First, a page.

If you and your spouse both work, and if you aren’t reading this on your personal catamaran or in your swank Manhattan penthouse, then, chances are, you probably understand the concept of the two-income trap. And you might hear more about it in the coming months, because the person who coined the phrase is Democratic presidential candidate and Massachusetts Senator Elizabeth Warren — and she’ll almost certainly be talking about it.
The heart of Warren’s concept, is that, from the 1970s and onward, women increasingly entered the workforce, transforming most middle-class families into two income-households. But with that additional income came additional costs: Both parents working meant paying for childcare became a necessity. Plus, the cost of commuting to and from work each day doubled. Other costs outside the family’s control rose, too. The cost of housing as competition to get into the best public-school districts increased as did the cost of paying — and saving —for rising college tuition. Not only that, but if one parent got laid off, the inherent insurance policy of having an additional potential earner at home ready to step up to get work was now gone, because that other parent was already working, and, again, most of the gain of their additional income was now being gobbled up by these other costs. What made matters worse was that while all of this was happening, wages plateaued.
Simply put, the two-income trap explains that families with two working parents often live on the razor’s edge of financial solvency, one pink slip or medical emergency away from ruin.
Warren introduced this notion to the public with her 2002 book The Two-Income Trap: Why Middle Class Parents Are Going Broke, which she co-authored with her daughter, Amelia Warren Tyagi. And it’s just as prescient now, 15 years down the road, says Amy Glasmeier, a professor of economic geography and regional planning at MIT. The biggest cause of this problem, Glasmeier says, is that, for decades, wages have remained flat as costs of living have increased.
“I think people have been aware of their wages being stagnant since the middle of the 1970s, and it’s been that way since then,” Glasmeier says. “And it’s become more and more difficult as fewer and fewer jobs that pay living wages are created, and you just feel like it’s an uphill battle and you’re losing all the time.”
There are a variety of factors driving that wage-flattening: the exportation and automation of labor-intensive jobs, the increase in foreign-made goods, and the diversion of corporate profits from employees to shareholders. These are long-term trends that Warren identified in her book, and that Glasmeier was seeing back then, too. It’s why, also in 2004, she developed MIT’s Living Wage Calculator, a tool used by municipalities and companies to understand how much employees need to earn to sustain their households.
“We were working to warn policymakers that the consequences of economic turmoil were not going to solve themselves in the short-term, nor necessarily at all, because of the kinds of trauma that was causing the problem,” she says. “So we wanted them to realize that the cost of living wasn’t going to fall, even though people’s income had basically been destroyed.”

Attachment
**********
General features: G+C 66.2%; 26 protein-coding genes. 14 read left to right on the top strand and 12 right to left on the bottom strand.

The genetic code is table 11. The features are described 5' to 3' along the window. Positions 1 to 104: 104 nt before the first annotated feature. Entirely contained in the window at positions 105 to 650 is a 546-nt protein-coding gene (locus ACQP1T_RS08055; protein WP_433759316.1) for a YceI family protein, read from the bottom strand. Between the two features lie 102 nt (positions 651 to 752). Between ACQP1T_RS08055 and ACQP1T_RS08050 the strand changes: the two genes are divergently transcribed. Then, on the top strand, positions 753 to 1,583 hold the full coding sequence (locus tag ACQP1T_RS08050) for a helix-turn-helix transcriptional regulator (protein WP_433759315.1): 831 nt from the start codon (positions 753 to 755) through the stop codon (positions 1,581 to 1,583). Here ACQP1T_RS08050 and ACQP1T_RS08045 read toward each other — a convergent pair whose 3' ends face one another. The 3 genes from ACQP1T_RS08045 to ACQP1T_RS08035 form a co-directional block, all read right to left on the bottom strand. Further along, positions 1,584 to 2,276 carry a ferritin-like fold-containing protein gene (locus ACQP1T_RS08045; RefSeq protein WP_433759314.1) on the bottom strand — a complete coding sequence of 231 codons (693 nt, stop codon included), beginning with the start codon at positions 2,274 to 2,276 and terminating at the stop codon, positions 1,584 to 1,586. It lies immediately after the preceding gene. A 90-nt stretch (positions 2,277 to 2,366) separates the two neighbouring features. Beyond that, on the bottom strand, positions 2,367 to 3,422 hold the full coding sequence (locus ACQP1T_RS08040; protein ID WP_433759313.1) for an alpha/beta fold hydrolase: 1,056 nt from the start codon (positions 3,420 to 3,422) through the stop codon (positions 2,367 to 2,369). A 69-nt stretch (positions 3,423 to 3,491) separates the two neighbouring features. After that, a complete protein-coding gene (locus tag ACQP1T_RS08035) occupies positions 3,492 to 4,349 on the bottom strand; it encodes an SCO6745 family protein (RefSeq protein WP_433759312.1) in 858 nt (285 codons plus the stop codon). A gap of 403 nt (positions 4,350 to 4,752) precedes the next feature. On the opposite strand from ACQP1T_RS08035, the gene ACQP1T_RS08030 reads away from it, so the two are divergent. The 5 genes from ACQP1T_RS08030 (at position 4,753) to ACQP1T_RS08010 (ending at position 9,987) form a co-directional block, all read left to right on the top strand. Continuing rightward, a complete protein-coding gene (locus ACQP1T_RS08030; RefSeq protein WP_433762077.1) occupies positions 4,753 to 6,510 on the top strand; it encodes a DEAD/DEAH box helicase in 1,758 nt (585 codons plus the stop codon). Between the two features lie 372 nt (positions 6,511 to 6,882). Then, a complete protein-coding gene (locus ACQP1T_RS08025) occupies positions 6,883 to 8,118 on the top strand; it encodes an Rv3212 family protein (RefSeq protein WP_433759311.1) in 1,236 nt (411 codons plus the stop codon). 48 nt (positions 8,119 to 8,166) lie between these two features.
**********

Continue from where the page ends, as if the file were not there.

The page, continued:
This may feel eerily relevant to you. But short of stumbling into some windfall to pad your savings and investments, you, like many families, may be up a creek if you or your spouse get canned — or sick — tomorrow.
“I would think that [what would happen] to the household, is that the person who lost their job needs to be able to get another job, but the loss of the income that might have covered child care, transportation, etc., that’s gone now,” Glasmeier says. “So that there’s an increased liability associated with an increased cost that’s not covered by the previous job held by someone.”
The very fear of this reality, even if it doesn’t come to fruition, harms both individuals and families, not to mention their employers.
“All of that is enormously debilitating, and one would think that it actually diminishes the potential of somebody to do a good job in a job, because the level of anxiety is so high,” Glasmeier says.
Glasmeier believes the solutions lie with corporations, and with the government.
“We do some things in the United States that just don’t make sense,” she says. “Not having publicly available child care; not recognizing the burden of cost associated with two adults working; not having paternity leave; not having maternity leave; not having a really effective health insurance that protects you from unexpected circumstances.”
Warren and Tyagi, in their book, outlined similar solutions, calling for increased regulation of high-interest lending; expanded health and disability insurance coverage; caps on tuition for public universities; universal preschool; subsidies for daycare; and tax credits for stay-at-home parents.
Warren continues to espouse similar solutions, and she outlines a plan to rebuild the middle class on her campaign site. She doesn’t use the ‘two-income trap’ phrase there, but it’s spirit is one of her bread-and-butter issues, and, as her campaign moves forward, you can bet she’ll discuss time and again how the economy is stacked against families — and how financially precarious life is for working parents today. But you probably already knew that.
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